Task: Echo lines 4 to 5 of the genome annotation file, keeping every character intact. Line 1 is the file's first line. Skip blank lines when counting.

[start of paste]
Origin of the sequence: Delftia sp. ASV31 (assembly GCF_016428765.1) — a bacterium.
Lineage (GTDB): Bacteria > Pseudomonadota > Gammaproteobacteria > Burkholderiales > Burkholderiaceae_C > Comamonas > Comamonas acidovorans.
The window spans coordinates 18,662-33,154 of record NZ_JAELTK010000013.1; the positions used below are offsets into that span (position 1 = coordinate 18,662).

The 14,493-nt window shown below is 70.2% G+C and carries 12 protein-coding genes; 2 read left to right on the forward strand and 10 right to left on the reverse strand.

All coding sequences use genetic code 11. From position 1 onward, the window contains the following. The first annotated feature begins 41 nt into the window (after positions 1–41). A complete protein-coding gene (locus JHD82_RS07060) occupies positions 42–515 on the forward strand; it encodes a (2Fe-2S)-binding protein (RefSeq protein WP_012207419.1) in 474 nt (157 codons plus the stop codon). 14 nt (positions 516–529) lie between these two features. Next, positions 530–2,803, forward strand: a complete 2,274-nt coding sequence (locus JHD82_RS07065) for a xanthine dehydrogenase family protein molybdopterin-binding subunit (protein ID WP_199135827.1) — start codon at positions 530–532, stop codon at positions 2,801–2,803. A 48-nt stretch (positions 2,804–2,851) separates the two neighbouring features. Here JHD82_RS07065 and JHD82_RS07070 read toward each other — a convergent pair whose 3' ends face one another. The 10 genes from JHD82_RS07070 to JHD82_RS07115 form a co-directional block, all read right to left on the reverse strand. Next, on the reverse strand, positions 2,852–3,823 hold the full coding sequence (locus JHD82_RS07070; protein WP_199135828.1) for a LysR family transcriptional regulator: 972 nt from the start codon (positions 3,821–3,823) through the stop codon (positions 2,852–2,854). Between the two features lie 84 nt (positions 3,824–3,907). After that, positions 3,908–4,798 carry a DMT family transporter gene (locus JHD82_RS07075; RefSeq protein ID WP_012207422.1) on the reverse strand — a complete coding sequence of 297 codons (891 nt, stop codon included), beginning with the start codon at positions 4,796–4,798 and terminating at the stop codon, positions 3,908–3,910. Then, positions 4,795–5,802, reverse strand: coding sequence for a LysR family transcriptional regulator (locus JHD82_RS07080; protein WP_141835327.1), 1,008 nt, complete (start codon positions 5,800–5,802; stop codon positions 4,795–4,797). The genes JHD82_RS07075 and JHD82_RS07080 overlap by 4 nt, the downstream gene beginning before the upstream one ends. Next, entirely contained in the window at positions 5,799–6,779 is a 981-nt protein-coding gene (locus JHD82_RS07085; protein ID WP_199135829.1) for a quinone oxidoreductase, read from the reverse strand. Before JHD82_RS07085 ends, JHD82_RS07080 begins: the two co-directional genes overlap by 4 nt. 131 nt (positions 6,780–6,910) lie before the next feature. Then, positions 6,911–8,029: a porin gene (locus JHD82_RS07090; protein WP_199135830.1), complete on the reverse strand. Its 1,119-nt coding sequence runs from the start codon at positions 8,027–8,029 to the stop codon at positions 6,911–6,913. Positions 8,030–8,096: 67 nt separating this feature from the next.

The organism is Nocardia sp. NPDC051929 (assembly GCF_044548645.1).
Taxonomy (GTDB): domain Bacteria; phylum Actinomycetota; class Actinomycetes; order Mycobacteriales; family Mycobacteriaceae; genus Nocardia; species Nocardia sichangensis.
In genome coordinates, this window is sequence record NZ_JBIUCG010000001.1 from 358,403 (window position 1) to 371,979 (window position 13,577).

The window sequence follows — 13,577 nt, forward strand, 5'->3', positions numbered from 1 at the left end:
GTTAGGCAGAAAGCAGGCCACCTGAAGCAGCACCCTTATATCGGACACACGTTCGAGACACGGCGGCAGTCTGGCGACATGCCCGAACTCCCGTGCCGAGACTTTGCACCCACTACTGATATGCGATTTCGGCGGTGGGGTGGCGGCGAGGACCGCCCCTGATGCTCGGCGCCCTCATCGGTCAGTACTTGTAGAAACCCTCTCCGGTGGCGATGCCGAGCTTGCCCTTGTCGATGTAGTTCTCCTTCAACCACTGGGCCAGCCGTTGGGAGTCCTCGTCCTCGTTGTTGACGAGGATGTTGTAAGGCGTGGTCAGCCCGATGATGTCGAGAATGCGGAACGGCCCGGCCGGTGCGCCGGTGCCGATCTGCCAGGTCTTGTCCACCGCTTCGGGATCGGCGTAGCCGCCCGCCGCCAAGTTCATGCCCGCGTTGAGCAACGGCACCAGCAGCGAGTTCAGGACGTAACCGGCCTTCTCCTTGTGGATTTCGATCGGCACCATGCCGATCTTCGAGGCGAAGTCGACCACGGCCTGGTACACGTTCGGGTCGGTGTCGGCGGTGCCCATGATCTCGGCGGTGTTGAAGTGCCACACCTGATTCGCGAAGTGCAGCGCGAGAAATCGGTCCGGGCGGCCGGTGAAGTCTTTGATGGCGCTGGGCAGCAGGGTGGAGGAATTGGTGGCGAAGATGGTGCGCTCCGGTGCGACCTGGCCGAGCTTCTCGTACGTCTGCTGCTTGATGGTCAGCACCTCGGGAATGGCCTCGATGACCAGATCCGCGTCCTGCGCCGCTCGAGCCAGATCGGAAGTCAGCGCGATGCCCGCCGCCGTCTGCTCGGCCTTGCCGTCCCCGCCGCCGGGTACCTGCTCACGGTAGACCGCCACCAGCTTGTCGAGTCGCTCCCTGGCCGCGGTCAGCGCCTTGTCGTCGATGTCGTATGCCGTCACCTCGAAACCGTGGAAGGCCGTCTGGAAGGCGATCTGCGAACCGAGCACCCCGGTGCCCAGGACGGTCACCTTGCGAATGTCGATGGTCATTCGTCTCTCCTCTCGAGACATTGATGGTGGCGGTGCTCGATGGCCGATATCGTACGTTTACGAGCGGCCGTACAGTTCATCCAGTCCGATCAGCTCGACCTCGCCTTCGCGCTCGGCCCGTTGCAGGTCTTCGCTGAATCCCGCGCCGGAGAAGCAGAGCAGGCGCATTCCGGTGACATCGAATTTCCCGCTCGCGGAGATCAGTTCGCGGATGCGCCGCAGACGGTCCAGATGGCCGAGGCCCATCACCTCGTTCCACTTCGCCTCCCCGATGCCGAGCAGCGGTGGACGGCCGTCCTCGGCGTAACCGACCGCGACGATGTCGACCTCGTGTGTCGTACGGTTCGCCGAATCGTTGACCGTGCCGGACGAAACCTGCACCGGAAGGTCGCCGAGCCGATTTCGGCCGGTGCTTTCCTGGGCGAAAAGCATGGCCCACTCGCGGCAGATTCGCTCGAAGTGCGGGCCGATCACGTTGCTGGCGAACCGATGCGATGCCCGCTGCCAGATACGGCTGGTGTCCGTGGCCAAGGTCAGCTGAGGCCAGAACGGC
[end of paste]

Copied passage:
The 14,493-nt window shown below is 70.2% G+C and carries 12 protein-coding genes; 2 read left to right on the forward strand and 10 right to left on the reverse strand.

All coding sequences use genetic code 11. From position 1 onward, the window contains the following. The first annotated feature begins 41 nt into the window (after positions 1–41). A complete protein-coding gene (locus JHD82_RS07060) occupies positions 42–515 on the forward strand; it encodes a (2Fe-2S)-binding protein (RefSeq protein WP_012207419.1) in 474 nt (157 codons plus the stop codon). 14 nt (positions 516–529) lie between these two features. Next, positions 530–2,803, forward strand: a complete 2,274-nt coding sequence (locus JHD82_RS07065) for a xanthine dehydrogenase family protein molybdopterin-binding subunit (protein ID WP_199135827.1) — start codon at positions 530–532, stop codon at positions 2,801–2,803. A 48-nt stretch (positions 2,804–2,851) separates the two neighbouring features. Here JHD82_RS07065 and JHD82_RS07070 read toward each other — a convergent pair whose 3' ends face one another. The 10 genes from JHD82_RS07070 to JHD82_RS07115 form a co-directional block, all read right to left on the reverse strand. Next, on the reverse strand, positions 2,852–3,823 hold the full coding sequence (locus JHD82_RS07070; protein WP_199135828.1) for a LysR family transcriptional regulator: 972 nt from the start codon (positions 3,821–3,823) through the stop codon (positions 2,852–2,854). Between the two features lie 84 nt (positions 3,824–3,907). After that, positions 3,908–4,798 carry a DMT family transporter gene (locus JHD82_RS07075; RefSeq protein ID WP_012207422.1) on the reverse strand — a complete coding sequence of 297 codons (891 nt, stop codon included), beginning with the start codon at positions 4,796–4,798 and terminating at the stop codon, positions 3,908–3,910. Then, positions 4,795–5,802, reverse strand: coding sequence for a LysR family transcriptional regulator (locus JHD82_RS07080; protein WP_141835327.1), 1,008 nt, complete (start codon positions 5,800–5,802; stop codon positions 4,795–4,797). The genes JHD82_RS07075 and JHD82_RS07080 overlap by 4 nt, the downstream gene beginning before the upstream one ends. Next, entirely contained in the window at positions 5,799–6,779 is a 981-nt protein-coding gene (locus JHD82_RS07085; protein ID WP_199135829.1) for a quinone oxidoreductase, read from the reverse strand. Before JHD82_RS07085 ends, JHD82_RS07080 begins: the two co-directional genes overlap by 4 nt. 131 nt (positions 6,780–6,910) lie before the next feature. Then, positions 6,911–8,029: a porin gene (locus JHD82_RS07090; protein WP_199135830.1), complete on the reverse strand. Its 1,119-nt coding sequence runs from the start codon at positions 8,027–8,029 to the stop codon at positions 6,911–6,913. Positions 8,030–8,096: 67 nt separating this feature from the next.